- Professor Andy Cooper, Royce Core Area Champion for Chemical Materials Design awarded prestigious Hughes Medal
- Award is given for the design and synthesis of new classes of organic materials with applications in energy storage, energy production and energy-efficient separations.
Professor Andy Cooper, Director of the Materials Innovation Factory and Core Area Champion for the Royce Chemical Materials Design theme has been awarded the prestigious Hughes Medal by the Royce Society. The accolade honours Prof Cooper’s research into the design and synthesis of new classes of organic materials with applications in energy storage, energy production and energy-efficient separations.
Professor Cooper’s research interests include organic materials, supramolecular chemistry, energy materials, and high-throughput methods. His research seeks to address the challenge of clean energy provision by developing new materials to harness energy from sunlight, and building methods to find such materials on a faster timescale.
His current focus is developing autonomous robotics to significantly accelerate the discovery of new materials and his team have developed a mobile robotic chemist that can work unassisted in the laboratory.
The Hughes Medal is awarded to an outstanding researcher in the field of energy. The award was named after the scientist David E. Hughes FRS (PDF) and was first awarded in 1902. Hughes was a Welsh-American scientist and musician who invented the first working radio communication system and the first microphone.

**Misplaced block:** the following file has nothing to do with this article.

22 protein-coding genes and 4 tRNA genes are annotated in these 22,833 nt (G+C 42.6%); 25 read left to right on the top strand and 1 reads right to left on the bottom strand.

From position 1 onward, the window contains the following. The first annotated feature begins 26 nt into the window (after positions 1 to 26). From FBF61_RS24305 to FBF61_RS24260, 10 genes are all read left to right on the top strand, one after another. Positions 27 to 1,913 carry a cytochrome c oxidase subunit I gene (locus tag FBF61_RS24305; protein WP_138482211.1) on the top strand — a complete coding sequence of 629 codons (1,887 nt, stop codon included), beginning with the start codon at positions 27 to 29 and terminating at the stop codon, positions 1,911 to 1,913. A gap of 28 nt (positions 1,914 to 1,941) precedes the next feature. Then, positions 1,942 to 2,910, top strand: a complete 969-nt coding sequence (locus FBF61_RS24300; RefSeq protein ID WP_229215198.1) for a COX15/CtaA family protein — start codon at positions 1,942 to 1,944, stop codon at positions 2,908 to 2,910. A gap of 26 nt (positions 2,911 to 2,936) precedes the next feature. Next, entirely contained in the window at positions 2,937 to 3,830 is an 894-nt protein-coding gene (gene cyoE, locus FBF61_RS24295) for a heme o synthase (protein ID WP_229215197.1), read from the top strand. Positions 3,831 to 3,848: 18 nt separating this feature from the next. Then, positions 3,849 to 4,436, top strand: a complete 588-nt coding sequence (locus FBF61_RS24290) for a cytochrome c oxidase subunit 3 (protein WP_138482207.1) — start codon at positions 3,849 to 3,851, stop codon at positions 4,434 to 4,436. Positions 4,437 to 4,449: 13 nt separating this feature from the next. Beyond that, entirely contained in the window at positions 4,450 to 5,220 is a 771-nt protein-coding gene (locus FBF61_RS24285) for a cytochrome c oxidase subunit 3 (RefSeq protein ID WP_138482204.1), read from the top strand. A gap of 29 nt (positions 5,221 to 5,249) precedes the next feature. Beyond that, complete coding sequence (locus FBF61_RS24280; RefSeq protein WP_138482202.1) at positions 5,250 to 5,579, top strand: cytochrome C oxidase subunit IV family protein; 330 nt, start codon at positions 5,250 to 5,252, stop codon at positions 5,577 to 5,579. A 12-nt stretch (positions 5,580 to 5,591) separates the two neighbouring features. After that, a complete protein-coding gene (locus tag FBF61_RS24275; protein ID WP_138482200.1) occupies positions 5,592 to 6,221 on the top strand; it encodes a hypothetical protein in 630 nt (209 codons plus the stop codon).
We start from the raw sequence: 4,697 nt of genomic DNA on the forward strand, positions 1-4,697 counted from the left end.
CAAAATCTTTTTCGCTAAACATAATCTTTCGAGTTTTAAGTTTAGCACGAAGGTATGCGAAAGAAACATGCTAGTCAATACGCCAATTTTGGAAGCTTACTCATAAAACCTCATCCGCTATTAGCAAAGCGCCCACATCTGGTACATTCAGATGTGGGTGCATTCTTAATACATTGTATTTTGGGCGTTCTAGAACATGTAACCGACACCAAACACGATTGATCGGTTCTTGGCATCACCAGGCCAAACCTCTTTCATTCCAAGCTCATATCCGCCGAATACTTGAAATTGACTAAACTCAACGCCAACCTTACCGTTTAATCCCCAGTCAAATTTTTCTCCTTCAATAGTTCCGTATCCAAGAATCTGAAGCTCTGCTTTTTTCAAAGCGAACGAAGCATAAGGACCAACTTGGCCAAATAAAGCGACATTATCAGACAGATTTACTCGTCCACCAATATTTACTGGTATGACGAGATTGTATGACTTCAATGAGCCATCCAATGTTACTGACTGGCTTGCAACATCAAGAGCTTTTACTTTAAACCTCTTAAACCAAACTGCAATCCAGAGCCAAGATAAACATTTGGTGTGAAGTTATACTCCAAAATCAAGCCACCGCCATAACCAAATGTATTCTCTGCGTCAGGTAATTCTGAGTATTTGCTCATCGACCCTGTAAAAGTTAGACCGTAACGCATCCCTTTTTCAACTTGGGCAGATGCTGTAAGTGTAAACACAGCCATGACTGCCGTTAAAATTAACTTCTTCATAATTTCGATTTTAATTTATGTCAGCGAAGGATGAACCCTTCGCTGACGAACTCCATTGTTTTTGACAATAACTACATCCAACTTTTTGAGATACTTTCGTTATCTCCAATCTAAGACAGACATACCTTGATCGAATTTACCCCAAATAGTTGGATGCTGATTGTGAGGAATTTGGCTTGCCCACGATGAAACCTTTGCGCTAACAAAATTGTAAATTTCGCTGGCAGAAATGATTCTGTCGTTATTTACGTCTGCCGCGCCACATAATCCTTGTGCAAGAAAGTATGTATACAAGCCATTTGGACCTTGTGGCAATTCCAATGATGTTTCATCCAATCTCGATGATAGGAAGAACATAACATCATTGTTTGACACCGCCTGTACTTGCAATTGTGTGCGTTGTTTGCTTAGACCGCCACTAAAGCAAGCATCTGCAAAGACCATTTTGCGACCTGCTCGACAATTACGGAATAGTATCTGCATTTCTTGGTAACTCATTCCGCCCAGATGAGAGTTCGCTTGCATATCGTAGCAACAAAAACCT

On winning the award, Prof Copper said:
“It is a terrific honour to receive this prize, which was first awarded 117 years ago. It reflects the work of a team of exceptionally talented researchers, both in my group in Liverpool and in the groups that we collaborate with elsewhere.”
Professor Cooper is the Academic Director of the Materials Innovation Factory, an £81 million facility at the forefront of advanced materials research, design and development.
He is also the Core Area Champion for the Henry Royce Institute’s Chemical Materials Design theme which aims to lead the discovery and analysis of new materials by collaborating with industry and combining high-performance computing and materials science.